Calf’s kidney with caramelised shallots

A constant and depressing theme in this book has been the closure of Soho’s food shops. Butchers are no exception. Soho had three superb butchers: an Italian one, Bifulco Stores on the corner of Old Compton and Frith; a French one, the butchery section of Randall & Aubin with its drunken Irish cutter; and an English one named after a firm of lawyers, Slater & Cooke, Bisney (or was it Disney?) & Jones. The last one was a forbidding place, unbelievably clean, very expensive, and the staff had masters’ degrees in sneering. The French place could be superb on its day but was slightly too picturesque, read dirty, for even me. So, Bifulco Stores it was. They were my principal butchers for nearly twenty years until their lease ran out in 1990. Their principal speciality was veal, funny that for an Italian butcher, and in particular veal offal. Brains, sweetbreads, liver and kidneys were always available, and I am sure that my fondness for cooking and eating these wonderful meats stems entirely from being privileged to shop there. The moronic response of Her Majesty’s various governments to the BSE crisis has of course denied us access to brains; they haven’t got any, therefore we can’t have any.

Make your butcher work on this one. The kidneys need their internal fat and gristle removed, which is tedious, best undertaken by a professional.

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Ingredients

  • 2 calf’s kidneys, prepared
  • 36 small shallots, or 8 of the big, long ones called ‘banana shallots
  • 75 g butter
  • ½ bottle red wine
  • 1 tbsp red wine vinegar
  • salt and pepper
  • 250 ml veal, beef or Chicken Stock (but veal is obviously best, shop-bought will do)
  • sunflower oil

Method

Preparing the Shallots

If you can find the big shallots, simply peel them as you would an onion. If on the other hand you are faced with peeling 36 small ones, then the trick is to blanch them first. Boil a kettle and pour it over the shallots in a bowl small enough so that they are immersed. Allow to cool, then peel.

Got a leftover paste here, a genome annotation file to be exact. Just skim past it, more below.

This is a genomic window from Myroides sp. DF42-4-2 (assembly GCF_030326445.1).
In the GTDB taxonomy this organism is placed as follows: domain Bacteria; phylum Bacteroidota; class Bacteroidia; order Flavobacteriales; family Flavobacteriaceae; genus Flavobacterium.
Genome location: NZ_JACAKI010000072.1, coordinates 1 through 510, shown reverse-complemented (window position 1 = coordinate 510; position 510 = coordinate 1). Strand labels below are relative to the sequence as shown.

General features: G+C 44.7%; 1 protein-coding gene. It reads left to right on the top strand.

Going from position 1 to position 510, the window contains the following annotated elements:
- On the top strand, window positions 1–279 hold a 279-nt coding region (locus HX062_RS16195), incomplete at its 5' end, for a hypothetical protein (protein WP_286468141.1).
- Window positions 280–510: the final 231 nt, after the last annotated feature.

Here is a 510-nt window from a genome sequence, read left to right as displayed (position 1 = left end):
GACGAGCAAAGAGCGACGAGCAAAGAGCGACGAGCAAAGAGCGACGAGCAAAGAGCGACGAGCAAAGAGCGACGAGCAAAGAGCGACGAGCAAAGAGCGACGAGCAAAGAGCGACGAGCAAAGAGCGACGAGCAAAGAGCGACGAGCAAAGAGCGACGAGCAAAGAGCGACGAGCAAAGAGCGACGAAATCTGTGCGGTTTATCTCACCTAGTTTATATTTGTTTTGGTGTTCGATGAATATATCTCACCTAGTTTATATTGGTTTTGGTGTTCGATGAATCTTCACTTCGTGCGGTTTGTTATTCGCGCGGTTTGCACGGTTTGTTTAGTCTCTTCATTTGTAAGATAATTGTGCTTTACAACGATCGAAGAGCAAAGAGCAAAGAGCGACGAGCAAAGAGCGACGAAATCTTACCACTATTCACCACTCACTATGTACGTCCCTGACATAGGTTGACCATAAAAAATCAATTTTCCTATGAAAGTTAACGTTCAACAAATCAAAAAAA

Select a pan wide enough to hold all the shallots in a single layer. Melt 25 g of the butter in this over a medium heat, add the shallots, turn the heat down low and gently fry them for 10 minutes without stirring. Turn the shallots and give them 10 minutes on another face. Turn them again to finish browning any pale bits, about another 10 minutes. Remove any shallots that brown and partially collapse during this half hour. At the end, transfer the remaining ones to a plate and allow to cool.

Preparing the Sauce

Pour the wine and vinegar into the unrinsed pan and boil until the liquids have virtually reduced to nothing. Season, add the stock, and boil until reduced by half or until syrupy. Return the shallots to the sauce and set aside while the kidneys are cooked.

Cooking the Kidneys

The kidneys are sautéed whole, left to rest and then carved and gently reheated in the sauce with the shallots. The resting period is most important for kidneys because it allows them to drain not a bad idea when you consider their function. Season the kidneys generously and fry them in a little sunflower oil until nicely brown on the outside. This should take no more than 5 minutes if done on a brisk heat. Place the kidneys in a sieve and place this over a bowl. Leave to rest for 10 minutes.

Finishing and Serving

Reheat the sauce and shallots over a low flame. Incorporate the remaining butter in small pieces by swirling the pan; don’t put all of it in at once, little by little please. Carve the kidneys into 1 cm slices, place these in the pan with the sauce and shallots, and warm gently through. The assembled dish must not be allowed to boil or the kidneys will stiffen. This dish is best with Mashed Potatoes.

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